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Tony Grist

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The NHS Under Pressure [Mar. 11th, 2010|09:48 am]
Tony Grist
They let my father in law out of hospital yesterday. I'm not sure he wouldn't have benefited from a couple more days inside, but we understand they needed his bed for someone sicker.  They've been housing him on the stroke ward- even though he hasn't had a stroke- because that was the only place they could fit him in.

I've no complaints about his treatment; the Royal Oldham is a fine hospital with a fine record; but the system is clearly under considerable pressure. Elsewhere, according to what I see on TV, it's beginning to break down. So how's the NHS going to cope when the generation of the baby boomers starts flooding through its doors with the illnesses of old age?

[User Picture]From: oakmouse
2010-03-11 10:35 pm (UTC)
It's been going on for a while. Two of my friends had their care rationed back about eight to ten years ago. One was a woman of 70 who had a severely infected gall bladder, and was told she was too old to be allowed the surgery even though she would die without it. Her kids managed to pull together enough money to give her the surgery for her birthday present. The other was a man of 42 or so who developed stomach cancer, and was told that since he had only a 10% chance of cure he couldn't get treatment. Luckily he was a small business owner and was able to sell his business to raise the money for his surgery. Both of them are still living.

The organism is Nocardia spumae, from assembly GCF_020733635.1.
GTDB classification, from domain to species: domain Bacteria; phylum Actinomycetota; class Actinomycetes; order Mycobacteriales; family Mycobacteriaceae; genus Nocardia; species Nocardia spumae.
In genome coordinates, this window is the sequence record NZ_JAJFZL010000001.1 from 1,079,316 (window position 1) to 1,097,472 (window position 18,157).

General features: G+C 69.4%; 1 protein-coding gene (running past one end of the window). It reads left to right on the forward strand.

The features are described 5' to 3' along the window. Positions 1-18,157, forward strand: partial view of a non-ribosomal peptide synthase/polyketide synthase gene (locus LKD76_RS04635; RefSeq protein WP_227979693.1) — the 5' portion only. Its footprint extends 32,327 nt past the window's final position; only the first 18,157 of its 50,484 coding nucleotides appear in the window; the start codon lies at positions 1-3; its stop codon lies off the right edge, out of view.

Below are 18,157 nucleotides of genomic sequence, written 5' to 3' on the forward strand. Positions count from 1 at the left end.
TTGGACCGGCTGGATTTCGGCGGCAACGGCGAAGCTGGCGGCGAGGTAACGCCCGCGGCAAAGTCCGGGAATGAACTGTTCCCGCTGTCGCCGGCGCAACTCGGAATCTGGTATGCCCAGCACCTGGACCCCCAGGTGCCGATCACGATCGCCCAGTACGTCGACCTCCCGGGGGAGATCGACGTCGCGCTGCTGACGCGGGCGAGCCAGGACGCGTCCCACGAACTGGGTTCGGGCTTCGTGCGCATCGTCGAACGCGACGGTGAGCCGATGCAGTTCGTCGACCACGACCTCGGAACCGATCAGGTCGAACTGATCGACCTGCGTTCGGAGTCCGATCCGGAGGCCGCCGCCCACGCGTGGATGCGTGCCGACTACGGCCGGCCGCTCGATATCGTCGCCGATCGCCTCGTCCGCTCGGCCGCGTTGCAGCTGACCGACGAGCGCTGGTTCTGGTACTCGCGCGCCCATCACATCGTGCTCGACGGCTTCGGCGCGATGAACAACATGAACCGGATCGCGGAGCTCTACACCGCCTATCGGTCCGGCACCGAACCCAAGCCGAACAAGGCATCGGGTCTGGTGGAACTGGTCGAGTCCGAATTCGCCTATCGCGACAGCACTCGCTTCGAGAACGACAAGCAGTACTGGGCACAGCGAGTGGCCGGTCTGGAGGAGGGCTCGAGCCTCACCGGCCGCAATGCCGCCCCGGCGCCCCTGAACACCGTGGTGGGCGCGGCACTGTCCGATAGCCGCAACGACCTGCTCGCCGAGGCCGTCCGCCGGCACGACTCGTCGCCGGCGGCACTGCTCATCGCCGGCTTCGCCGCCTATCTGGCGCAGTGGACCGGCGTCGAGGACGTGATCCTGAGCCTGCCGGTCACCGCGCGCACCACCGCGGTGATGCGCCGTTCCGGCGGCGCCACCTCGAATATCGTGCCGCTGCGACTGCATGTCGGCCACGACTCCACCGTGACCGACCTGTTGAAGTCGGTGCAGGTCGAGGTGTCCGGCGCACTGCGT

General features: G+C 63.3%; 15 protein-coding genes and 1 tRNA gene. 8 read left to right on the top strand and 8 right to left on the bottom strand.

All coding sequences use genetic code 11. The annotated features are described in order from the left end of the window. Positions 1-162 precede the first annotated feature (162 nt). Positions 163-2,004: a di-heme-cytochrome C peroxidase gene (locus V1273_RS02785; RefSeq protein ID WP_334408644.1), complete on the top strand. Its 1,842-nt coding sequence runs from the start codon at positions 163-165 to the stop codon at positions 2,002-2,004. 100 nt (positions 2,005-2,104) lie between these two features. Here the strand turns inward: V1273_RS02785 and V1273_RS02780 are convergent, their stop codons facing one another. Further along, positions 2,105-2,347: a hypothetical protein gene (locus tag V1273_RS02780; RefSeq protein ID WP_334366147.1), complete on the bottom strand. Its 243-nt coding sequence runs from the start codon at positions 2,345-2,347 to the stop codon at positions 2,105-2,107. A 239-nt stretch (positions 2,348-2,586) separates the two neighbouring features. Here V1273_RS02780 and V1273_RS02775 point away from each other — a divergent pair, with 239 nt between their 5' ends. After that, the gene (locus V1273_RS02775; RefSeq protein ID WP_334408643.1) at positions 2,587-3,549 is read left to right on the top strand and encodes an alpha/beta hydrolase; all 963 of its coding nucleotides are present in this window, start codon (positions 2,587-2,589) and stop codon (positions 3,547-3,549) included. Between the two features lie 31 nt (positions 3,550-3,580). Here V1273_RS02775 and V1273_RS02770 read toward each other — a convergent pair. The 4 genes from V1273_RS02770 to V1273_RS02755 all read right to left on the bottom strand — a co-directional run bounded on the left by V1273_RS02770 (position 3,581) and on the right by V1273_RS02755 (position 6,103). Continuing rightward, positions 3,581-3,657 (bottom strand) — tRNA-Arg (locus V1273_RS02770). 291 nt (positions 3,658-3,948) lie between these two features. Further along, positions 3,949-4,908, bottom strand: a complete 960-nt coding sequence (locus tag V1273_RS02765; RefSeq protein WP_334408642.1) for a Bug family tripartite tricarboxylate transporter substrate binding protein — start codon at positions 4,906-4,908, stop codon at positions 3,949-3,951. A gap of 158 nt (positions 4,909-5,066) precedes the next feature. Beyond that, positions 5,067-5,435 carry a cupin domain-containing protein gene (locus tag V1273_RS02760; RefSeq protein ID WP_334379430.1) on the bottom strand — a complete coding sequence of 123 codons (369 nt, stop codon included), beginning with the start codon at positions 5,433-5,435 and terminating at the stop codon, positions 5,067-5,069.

I was thinking of the sort of blatant triage that can't be practiced now due to public outcry. As in, "Sorry, you're over 70 and this illness is difficult to treat, so you get no treatment. You've lived long enough."
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[User Picture]From: poliphilo
2010-03-12 10:49 am (UTC)
Not so long ago all but the very strongest of us would have been carried off by diseases and conditions that are now treatable long before we reached old age. Modern medicine is amazing- but it creates all sorts of moral dilemmas. Is access to the most advanced- and expensive- medical treatment a basic and universal human right? It's a question we are doing our best to evade.
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[User Picture]From: oakmouse
2010-03-12 07:09 pm (UTC)
Very true. Also, when should people be allowed to refuse treatment even if that refusal means their death? We've taken away people's most fundamental personal choice: how to handle their illness and death. We may be forced to give it back.
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